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See detailFirst survey on prevalence and infestation rates of Varrroa mite in Gabon
Fabre Anguilet, Edgard ULg; Alabi, Taofic ULg; Bengone Ndong, Toussaint et al

in Communications in Agricultural and Applied Biological Sciences (2016), 81(3), 299-305

Varroa mites cause considerable damage to Apis mellifera Linnaeus colonies in North America, Europe and Asia. To control this parasite, beekeepers in these parts of world have to use chemical acaricides ... [more ▼]

Varroa mites cause considerable damage to Apis mellifera Linnaeus colonies in North America, Europe and Asia. To control this parasite, beekeepers in these parts of world have to use chemical acaricides. In Africa, this pest has been identified, and survey of Varroa infestation rates showed a lot of variation across honey bee sub-species. Generally, African colonies seemed to be resistant or tolerant to the presence of Varroa mite. The objective of our study is to explore the presence, prevalence and infestation rates of Varroa mite in Gabon. The presence and quantitative assessment of Varroa mites were performed in 55 wild colonies of Apis mellifera adansonii Latreille in two locations. Our results showed that: (1) 70% and 48% of the wild colonies studied were infested with Varroa destructor according to locations, (2) Varroa infestation rate was lower than 0.5 mite per 100 bees regardless location. The infestation rates obtained were still very low compared to those observed in various other regions in Africa. In perspective, it would be interesting to explore the reasons that could explain the low infestation rates which were observed. [less ▲]

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See detailA survey of pesticide residues in cut flowers from various countries
Toumi, Khaoula ULg; Vleminckx, Christiane; Van Loco, Joris et al

in Communications in Agricultural and Applied Biological Sciences (2016), 81(3), 493-502

As in any intensive culture, flowers require the use of a wide range of pesticides to control diseases and pests which can damage production and marketability. In order to evaluate the average levels of ... [more ▼]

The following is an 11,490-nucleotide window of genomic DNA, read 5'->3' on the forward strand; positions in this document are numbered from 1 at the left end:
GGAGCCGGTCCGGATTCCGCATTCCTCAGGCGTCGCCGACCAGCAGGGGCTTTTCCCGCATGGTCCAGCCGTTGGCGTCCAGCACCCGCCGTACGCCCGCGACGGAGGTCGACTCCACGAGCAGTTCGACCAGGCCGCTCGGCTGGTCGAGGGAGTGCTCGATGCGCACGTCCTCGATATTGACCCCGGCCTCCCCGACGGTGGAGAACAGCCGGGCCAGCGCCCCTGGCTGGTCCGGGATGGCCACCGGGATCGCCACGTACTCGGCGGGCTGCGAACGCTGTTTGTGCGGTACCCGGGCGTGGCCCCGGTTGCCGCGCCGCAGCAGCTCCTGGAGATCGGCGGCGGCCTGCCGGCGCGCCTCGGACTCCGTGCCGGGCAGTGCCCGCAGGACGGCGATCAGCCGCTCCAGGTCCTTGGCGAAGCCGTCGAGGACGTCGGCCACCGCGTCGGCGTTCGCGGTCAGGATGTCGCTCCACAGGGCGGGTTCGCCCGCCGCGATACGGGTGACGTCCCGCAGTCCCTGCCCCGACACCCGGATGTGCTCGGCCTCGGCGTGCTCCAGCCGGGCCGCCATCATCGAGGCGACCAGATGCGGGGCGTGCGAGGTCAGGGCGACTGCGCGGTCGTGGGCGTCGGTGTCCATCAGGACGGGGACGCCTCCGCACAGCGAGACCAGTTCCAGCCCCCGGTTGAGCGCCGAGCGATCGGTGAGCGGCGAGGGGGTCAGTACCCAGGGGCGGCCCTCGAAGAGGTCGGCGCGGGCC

As in any intensive culture, flowers require the use of a wide range of pesticides to control diseases and pests which can damage production and marketability. In order to evaluate the average levels of contamination of the cut flowers and to assess the risk for professionals exposed to pesticide residues when handling cut flowers, a survey was carried out with a group of florists from the Belgian largest cities. Fifty samples of roses (5 stems per bouquet) were collected: 45 bouquets were sampled in the 7 largest cities of Belgium (Antwerp, Brussels, Charleroi, Ghent, Leuven, Liege and Namur) and 5 were sampled from 5 supermarkets. Analysis of residual pesticide deposit is made by combining two multi-residue methods (GC-MS-MS and LC-MS-MS) in a laboratory accredited for pesticide residues. For all the samples analysed, a total of 97 active substances were detected, i.e. an average of 14 active substances per bouquet and a total average pesticide load of 26,03 mg/kg per flower sample. Most active substances (a.s.) reached high levels of residues, with concentrations between 10 and 50 mg/kg. Samples from Belgium and The Netherlands have a lower average number of a.s./sample, but the amount of residues is about the same in all samples (20-30 mg/kg) whatever the country of origin , except for the sample from Germany who is the worst case (22 a.s. with a total amount of 92 mg/kg). Most of the detected active substances are fungicides (dodemorph, spiroxamine, cyprodinil, fluopyram, pyrimethanil, benomyl (carbendazim), propamocarb, boscalid and iprodione) which are present on more than 20 of the 50 samples. All of them have a dermal acute toxicity. Consequently, florists who handle a large number of flowers are exposed daily with a potential effect on their health. [less ▲]